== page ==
Also in the Israeli military genre is the 2018 drama series When Heroes Fly ((Hebrew: Bishvila Giborim Afim) directed by Omri Givon. It is a 9-part dramatic thriller that centers on four friends – Israeli military veterans – who reunite for a rescue mission eleven years after having a bitter falling out. They travel to the Colombian jungle in search of Yaeli – the former lover of one man and sister of another.

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Flying High. Produced by Keshet International, the runaway hit won critical acclaim in Israel and went on to win the Best Series Award at the first Cannes Series Festival in April 2018.


A thriller, the series is also revealing social commentary on Israel’s ethnic tapestry. It shows how Israel’s mandatory army service is a melting pot that throws diverse groups together. This is how an Ashkenazi elite or Orthodox Jew can end up taking orders from a scrappy Mizrachi kid in a combat unit – and how these formative experiences bond them, remaining ‘brothers for life’.

In October 2018, Netflix acquired international broadcasting rights to the series which will also be adapted into an English version for the United States market.

Apart from the series shifting back and forwards in time, more significant is the new trend of venturing further afield geographically to tell a story.

This observation, writes British film critic Adrian Hennigan in Haaretz,   “is a sign of Israel’s burgeoning confidence as a producer of quality television.” While When Heroes Fly ventures to Columbia, another 2018 Israeli drama series, Miguel, also looks to South America as a location.

Created by Tom Salama and Daphna Levine, the series stars Ran Danker as a gay man that adopts a 5-year-old child, Miguel, from Guatemala. While the child finds it challenging adjusting to Israeli culture, the situation becomes far more complex when sixteen years later, father and son, return to Guatemala in search of Miguel’s biological mother.

The series has received many accolades. Recipient of a prize at the Canneseries,  The Financial Times praised the performance of Miguelito Sojuel playing the younger titular character:

Sojuel is outstanding as an orphan who stubbornly refuses to embrace the new life his adoptive father has planned out for him. Clutching a football as if his life depended on it, he dominates the screen with his defiant eyes: proud of who he is and steadfastly unmoved by gift-wrapped blandishments.”

Ordinary Israel Revealed

Shifting away from the popular genre of war and terror to more introspective facets of life in Israel; are a slew of popular satirical shows that finds resonance abroad.

Strange as it might sound, one of these hottest series is not about sex, drugs or violence but about Israel’s Haredim community.

Set in Jerusalem, Shtisel is a window into the world of ultra-Orthodoxy, examining the feelings, thoughts and everyday realities of those who have been born into a world of intense spirituality, that imposes rules and roles they are meant to dutifully abide by.

Most the drama plays out in Jerusalem’s religious, Internet-free neighbourhood of Mea Shearim, following the lives of rabbi Shulem Shtisel, the family patriarch; as well as those of the other members of his family.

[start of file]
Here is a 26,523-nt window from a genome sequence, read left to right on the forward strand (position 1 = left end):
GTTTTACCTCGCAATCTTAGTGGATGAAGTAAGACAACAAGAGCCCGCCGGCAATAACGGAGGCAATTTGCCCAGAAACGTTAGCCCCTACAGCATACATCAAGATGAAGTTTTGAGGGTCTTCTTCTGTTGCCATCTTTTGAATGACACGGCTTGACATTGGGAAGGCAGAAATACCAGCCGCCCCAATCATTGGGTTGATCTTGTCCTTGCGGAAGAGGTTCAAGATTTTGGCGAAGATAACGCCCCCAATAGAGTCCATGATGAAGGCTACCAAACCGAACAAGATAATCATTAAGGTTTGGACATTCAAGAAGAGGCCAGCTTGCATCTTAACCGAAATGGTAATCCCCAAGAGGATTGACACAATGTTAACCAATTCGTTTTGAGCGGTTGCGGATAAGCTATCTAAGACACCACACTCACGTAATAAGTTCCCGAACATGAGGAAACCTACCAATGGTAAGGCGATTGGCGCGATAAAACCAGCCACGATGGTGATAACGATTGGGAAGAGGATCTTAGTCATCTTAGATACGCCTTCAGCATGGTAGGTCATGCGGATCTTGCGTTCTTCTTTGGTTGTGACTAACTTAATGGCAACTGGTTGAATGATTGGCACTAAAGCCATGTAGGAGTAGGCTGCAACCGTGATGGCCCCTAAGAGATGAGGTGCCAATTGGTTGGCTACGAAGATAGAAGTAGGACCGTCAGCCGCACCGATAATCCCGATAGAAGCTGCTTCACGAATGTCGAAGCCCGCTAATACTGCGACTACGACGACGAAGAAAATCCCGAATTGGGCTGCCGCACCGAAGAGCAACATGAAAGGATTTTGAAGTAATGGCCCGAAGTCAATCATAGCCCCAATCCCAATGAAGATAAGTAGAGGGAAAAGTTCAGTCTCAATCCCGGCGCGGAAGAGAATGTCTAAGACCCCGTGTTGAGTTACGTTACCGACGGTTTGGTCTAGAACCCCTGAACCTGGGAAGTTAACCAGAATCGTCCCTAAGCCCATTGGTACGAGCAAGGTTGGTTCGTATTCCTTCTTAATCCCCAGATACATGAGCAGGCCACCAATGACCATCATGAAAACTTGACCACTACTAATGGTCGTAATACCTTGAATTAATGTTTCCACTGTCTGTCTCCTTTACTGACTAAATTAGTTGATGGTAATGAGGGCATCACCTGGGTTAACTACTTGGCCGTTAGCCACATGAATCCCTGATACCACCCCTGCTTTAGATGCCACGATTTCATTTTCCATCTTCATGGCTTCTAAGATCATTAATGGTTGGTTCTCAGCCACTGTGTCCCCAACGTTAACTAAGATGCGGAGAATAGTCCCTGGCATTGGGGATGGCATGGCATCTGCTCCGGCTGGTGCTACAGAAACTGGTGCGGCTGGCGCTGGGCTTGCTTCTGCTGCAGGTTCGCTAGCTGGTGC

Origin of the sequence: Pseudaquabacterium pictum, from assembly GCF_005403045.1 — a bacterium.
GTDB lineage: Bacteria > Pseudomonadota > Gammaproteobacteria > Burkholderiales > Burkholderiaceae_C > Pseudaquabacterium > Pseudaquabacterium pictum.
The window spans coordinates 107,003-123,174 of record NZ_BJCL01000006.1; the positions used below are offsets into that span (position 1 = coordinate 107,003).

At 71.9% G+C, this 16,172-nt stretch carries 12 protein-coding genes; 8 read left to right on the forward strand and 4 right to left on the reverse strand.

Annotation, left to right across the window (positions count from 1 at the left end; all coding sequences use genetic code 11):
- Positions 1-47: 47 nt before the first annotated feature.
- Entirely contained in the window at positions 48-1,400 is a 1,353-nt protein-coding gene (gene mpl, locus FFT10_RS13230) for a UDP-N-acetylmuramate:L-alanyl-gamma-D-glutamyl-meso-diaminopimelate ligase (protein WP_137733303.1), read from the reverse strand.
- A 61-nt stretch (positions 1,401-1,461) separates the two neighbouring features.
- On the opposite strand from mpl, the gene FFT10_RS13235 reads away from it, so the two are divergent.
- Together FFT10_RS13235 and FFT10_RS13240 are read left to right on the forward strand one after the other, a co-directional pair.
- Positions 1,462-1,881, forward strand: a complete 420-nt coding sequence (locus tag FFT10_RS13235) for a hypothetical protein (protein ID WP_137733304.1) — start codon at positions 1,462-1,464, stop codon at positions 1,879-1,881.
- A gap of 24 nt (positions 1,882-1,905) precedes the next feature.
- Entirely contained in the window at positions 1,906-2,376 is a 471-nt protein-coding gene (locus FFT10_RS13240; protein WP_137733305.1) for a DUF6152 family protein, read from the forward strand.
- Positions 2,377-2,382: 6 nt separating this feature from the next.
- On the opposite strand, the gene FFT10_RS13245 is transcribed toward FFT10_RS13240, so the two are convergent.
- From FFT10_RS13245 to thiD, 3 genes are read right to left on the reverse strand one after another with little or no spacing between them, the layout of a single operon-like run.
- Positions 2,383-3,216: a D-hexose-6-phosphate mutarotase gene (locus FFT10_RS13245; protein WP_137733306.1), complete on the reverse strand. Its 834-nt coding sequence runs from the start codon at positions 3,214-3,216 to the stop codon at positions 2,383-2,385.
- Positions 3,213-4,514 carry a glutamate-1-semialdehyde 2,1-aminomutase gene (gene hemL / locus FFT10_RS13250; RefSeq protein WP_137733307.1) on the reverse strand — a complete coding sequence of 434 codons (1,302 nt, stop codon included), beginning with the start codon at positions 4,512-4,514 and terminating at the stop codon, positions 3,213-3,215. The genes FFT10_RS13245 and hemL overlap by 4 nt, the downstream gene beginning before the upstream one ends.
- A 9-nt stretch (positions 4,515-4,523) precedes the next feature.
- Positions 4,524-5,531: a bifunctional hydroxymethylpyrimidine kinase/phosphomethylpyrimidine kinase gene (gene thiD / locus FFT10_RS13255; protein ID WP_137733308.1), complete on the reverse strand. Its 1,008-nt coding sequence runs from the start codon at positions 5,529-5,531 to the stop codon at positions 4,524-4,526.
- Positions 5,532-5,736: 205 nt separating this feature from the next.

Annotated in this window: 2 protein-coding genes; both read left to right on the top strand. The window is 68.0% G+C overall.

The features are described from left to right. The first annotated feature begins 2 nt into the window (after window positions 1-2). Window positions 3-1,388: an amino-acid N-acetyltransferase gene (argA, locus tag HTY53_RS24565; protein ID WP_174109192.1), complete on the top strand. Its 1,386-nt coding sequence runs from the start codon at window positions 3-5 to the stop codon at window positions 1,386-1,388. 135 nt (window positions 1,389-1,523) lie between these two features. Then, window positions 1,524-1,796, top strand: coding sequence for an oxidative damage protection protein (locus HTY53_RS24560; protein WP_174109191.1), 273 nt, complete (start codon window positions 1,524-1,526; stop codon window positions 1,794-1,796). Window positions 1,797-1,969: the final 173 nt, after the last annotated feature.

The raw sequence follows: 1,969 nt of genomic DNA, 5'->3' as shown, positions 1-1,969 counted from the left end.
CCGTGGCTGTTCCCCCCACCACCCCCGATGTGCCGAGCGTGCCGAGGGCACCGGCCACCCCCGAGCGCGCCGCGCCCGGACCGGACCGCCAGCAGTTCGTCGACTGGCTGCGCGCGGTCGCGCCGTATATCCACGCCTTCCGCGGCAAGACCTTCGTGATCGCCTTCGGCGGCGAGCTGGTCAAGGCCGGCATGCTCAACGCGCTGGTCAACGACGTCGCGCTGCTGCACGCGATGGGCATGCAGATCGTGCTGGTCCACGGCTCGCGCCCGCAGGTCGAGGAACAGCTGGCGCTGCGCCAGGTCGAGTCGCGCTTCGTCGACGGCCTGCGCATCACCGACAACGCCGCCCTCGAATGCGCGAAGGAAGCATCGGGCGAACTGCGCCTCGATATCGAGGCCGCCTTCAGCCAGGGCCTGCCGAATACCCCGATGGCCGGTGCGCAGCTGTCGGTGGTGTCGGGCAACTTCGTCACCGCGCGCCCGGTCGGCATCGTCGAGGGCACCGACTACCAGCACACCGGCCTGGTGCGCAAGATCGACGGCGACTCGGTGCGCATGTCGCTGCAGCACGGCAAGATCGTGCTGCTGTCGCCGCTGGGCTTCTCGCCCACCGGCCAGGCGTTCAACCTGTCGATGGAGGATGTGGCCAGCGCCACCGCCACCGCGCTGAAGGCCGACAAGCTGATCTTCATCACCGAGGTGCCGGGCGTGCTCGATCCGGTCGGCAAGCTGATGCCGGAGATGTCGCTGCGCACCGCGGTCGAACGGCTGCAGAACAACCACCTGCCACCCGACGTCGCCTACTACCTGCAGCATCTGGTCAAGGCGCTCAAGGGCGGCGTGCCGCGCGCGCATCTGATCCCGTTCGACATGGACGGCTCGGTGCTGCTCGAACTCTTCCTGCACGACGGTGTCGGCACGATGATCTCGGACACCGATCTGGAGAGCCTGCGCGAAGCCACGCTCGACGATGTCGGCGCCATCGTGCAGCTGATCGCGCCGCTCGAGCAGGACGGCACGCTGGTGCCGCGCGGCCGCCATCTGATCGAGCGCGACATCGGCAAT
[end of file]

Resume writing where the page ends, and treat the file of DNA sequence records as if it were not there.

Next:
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Widening the Lens. Revealing the lifestyle of Israel’s Haredi community, “Shtisel,” has won millions of binge-watching Netflix viewers.

The series has been considered innovative for its treatment of the Orthodox Jews by stripping them of their political associations and depicting them as “ordinary” people as they genuinely seek love within the parameters of their ultra-religious lifestyle.

Dr Maurice Yacowar,  a retired film studies professor and author of “The Sopranos on the Couch”, has described the scripting of Shtisel as  “A TV Masterpiece from Israel”.

It is little wonder that in May 2019, it was announced that Shtisel has been renewed for a third season. One of its stars is Unorthodox Emmy nominee, Shira Haas.

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Class Collision. The romantic comedy “The Beauty and the Baker” with Rotem Sela and Aviv Alush ranks as one of the highest-rated scripted series ever in Israel.

Available on Netflix and Amazon Prime Video, The Baker and the Beauty ( In Hebrew Lehiyot Ita or “Being with Her”)  is an Israeli romantic-comedy series that follows the improbable love story between an international supermodel and a simple 28-year-old man working in his family’s pita bakery and who still lives with his parents. Their chance meeting and subsequent relationship faces many challenges, including the many people who’d like to see them separated. Lighthearted with impressive cinematography and talented acting, The Baker and the Beauty is an amusing watch.

Starring Rotem Sela and Avi Alush, the show comically exposes Jewish ethnic divisions in Israeli society through the attempted relationship of its two central characters  – the privileged Ashkenazi woman and her working-class Yemenite love interest.

In the United Kingdom where the series was broadcasted on Channel 4, The Daily Telegraph praised the series, writing that “aside from being a hugely entertaining, frivolous romantic comedy on the surface, the show has a grittier side which will appeal to a British audience.”

Israel has even made an indelible mark on the global teen market. Euphoria, which follows a group of high school students through their experiences of sex, drugs, friendships, love and trauma is an American teen drama television series based on the Israeli miniseries of the same name originally created by Ron Leshem, Daphna Levin, and Tmira Yardeni.  The series premiered on HBO on June 16, 2019 and in July 2019 it was renewed for a second season.